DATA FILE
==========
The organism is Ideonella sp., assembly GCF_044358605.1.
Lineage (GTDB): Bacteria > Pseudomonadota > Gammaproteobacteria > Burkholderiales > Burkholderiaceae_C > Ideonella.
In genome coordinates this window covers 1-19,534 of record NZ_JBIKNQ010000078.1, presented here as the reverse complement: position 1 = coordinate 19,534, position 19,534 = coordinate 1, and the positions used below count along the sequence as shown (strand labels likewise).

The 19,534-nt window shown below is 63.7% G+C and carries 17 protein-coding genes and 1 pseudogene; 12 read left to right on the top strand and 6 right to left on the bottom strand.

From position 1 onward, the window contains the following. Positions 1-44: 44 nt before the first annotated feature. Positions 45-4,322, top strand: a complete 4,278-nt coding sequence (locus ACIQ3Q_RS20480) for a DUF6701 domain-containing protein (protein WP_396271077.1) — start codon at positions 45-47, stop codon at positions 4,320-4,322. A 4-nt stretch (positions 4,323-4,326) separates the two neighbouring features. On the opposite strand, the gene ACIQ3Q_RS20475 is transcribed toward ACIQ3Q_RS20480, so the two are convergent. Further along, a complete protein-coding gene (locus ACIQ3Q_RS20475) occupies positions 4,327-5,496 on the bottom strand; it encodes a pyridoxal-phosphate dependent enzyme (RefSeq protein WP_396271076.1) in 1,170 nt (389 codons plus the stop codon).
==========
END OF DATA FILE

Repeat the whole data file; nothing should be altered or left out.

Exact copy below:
The organism is Ideonella sp., assembly GCF_044358605.1.
Lineage (GTDB): Bacteria > Pseudomonadota > Gammaproteobacteria > Burkholderiales > Burkholderiaceae_C > Ideonella.
In genome coordinates this window covers 1-19,534 of record NZ_JBIKNQ010000078.1, presented here as the reverse complement: position 1 = coordinate 19,534, position 19,534 = coordinate 1, and the positions used below count along the sequence as shown (strand labels likewise).

The 19,534-nt window shown below is 63.7% G+C and carries 17 protein-coding genes and 1 pseudogene; 12 read left to right on the top strand and 6 right to left on the bottom strand.

From position 1 onward, the window contains the following. Positions 1-44: 44 nt before the first annotated feature. Positions 45-4,322, top strand: a complete 4,278-nt coding sequence (locus ACIQ3Q_RS20480) for a DUF6701 domain-containing protein (protein WP_396271077.1) — start codon at positions 45-47, stop codon at positions 4,320-4,322. A 4-nt stretch (positions 4,323-4,326) separates the two neighbouring features. On the opposite strand, the gene ACIQ3Q_RS20475 is transcribed toward ACIQ3Q_RS20480, so the two are convergent. Further along, a complete protein-coding gene (locus ACIQ3Q_RS20475) occupies positions 4,327-5,496 on the bottom strand; it encodes a pyridoxal-phosphate dependent enzyme (RefSeq protein WP_396271076.1) in 1,170 nt (389 codons plus the stop codon).